• Kim

    I don’t believe I am in control of my transformation, but see myself as an active participant and partner with the Holy Spirit in the process. Romans 12:2 exhorts us to “be transformed by the renewing of your mind” which I see as my part of the bargain.
    As stated above, “What we do, who we associate with, and how we choose to relate to people changes our brain. In turn these changes in the brain influence what we do, who we choose to associate with, and how we are able to relate with people.” This is my role – what am I thinking about/reading/watching, who am I hanging with, how healthy are my relationships and my thought life, etc. These are my choices and where I can take a role in the renewal of my mind. Also in Eph 4:22-24 Paul writes that we are to put off the old self, “be made new in the attitude of your minds” and put on the new self.
    But where the desire originates to engage in the process is more of a mystery. I lean toward the Holy Spirit’s convicting me of my sin and teaching me all things is what starts the ball rolling so I want to make the changes and engage in the hard work to change. Either way, it’s a partnership. I can’t bail and pass the job entirely to God, nor can I pull myself up by my bootstraps and transform myself.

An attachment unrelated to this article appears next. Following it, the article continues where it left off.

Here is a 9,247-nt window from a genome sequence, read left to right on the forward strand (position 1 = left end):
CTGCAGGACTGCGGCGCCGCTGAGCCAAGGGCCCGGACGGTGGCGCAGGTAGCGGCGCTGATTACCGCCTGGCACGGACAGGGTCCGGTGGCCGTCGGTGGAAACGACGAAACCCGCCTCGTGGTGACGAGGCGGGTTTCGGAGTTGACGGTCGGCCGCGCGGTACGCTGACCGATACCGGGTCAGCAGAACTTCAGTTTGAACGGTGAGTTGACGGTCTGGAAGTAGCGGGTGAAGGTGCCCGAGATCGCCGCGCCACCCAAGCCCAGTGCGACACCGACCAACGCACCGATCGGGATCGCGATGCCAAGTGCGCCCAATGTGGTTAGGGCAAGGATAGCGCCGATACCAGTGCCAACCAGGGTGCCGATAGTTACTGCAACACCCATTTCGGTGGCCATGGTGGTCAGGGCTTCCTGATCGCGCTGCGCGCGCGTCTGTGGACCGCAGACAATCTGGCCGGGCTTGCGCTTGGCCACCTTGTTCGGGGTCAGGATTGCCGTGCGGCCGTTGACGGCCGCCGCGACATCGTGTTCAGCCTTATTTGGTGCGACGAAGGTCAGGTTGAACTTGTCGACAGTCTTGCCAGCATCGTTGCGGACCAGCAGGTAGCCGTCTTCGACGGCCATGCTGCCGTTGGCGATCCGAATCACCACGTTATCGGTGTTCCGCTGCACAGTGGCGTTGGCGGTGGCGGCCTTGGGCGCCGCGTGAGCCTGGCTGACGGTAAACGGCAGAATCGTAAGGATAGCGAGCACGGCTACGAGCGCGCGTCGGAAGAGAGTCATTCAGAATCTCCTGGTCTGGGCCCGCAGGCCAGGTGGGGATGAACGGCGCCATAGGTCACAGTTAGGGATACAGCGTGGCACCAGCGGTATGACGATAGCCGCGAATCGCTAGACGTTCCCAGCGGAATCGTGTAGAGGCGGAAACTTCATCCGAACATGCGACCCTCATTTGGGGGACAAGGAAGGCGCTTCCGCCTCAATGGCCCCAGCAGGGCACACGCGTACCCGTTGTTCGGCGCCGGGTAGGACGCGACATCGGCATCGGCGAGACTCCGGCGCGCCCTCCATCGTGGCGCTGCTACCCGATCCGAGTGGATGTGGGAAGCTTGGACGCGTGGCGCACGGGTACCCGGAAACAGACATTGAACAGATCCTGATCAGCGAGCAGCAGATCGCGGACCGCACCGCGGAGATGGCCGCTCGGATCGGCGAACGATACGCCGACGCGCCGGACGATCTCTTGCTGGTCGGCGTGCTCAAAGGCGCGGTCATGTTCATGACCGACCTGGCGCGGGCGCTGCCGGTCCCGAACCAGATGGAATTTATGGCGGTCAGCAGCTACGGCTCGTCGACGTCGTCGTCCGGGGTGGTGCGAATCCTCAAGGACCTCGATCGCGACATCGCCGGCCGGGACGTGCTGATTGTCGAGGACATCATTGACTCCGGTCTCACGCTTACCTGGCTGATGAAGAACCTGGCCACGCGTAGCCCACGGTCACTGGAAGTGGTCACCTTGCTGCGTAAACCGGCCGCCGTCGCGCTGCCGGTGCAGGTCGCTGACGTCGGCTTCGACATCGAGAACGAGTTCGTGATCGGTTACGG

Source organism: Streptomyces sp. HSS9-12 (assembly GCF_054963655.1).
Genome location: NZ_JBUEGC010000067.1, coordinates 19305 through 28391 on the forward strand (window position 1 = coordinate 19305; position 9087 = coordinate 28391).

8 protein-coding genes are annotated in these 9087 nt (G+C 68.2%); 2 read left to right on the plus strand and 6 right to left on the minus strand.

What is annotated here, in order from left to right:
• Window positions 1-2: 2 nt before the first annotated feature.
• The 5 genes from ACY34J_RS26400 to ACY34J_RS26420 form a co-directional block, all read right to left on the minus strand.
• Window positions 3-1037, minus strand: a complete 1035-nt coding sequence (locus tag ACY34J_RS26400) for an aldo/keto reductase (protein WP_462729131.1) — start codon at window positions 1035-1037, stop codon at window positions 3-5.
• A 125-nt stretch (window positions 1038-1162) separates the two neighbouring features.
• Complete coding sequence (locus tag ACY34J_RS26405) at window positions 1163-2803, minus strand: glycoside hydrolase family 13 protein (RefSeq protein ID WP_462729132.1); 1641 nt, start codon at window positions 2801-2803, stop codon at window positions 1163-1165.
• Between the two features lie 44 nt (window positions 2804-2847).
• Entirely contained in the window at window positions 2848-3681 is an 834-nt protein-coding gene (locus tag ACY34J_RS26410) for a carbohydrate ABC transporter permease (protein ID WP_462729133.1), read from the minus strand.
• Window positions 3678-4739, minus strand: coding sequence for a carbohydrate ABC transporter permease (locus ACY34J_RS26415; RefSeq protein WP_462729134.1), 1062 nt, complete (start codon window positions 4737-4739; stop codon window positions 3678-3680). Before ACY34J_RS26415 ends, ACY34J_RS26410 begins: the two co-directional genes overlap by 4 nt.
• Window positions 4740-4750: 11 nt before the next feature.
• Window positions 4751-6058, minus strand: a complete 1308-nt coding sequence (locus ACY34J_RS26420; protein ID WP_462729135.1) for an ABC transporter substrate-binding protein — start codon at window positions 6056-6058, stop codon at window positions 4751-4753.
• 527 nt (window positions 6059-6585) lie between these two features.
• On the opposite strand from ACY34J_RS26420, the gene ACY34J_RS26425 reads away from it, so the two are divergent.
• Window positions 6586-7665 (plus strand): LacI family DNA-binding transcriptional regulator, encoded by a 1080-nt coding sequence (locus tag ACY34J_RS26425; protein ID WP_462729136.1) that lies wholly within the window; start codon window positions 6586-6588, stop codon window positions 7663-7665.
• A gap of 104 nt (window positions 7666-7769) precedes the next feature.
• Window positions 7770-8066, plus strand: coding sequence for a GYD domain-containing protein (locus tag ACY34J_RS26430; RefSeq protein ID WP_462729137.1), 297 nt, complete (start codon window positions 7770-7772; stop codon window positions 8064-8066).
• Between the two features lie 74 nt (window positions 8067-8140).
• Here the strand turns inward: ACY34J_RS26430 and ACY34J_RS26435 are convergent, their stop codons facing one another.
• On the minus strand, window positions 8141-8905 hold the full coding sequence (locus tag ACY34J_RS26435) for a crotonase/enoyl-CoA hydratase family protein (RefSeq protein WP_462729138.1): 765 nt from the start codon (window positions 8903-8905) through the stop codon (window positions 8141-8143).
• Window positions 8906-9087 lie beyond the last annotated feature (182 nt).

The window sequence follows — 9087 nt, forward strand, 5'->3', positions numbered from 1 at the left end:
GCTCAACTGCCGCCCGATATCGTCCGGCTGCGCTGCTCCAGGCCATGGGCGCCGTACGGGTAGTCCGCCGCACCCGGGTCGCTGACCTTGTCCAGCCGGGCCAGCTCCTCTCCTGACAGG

• I think Philippians 2:12-13 is worth referencing here (keeping in mind the 2nd personal plural): we work because God works. Not mere human moral effort and reform, but grace-induced action that participates in the transforming work of the Spirit.

  • Scot, Somehow I missed this post. You are so prolific it’s hard to read everything. As a psychologist, I’m encouraged by Thompson’s work (along w/ the work of the Siegel’s, among others in the neuroscience world). I do think neuroscience is explaining how we change. It does give us some vision for ‘participation’ in a process of growth and change, that God works in and through our intentional commitment to change. Finally, if you believe what neuroscientists are finding, you’ll also believe we’re so beautifully and wonderfully complex so as to lead us to throw up our hands and say, “I couldn’t possibly fix myself!” It counters the Christian cognitive-behavioral approaches, even within the “repent and believe the Gospel” camp – which so often proclaim the grace of the Gospel but leave people more frustrated, in my experience. (i.e. I’m repenting, and I’m even repenting of not repenting well enough, and I’m trying to believe the Gospel but my I’m repenting of my disbelief!)

    Much more can be said…maybe that’s a discussion starter…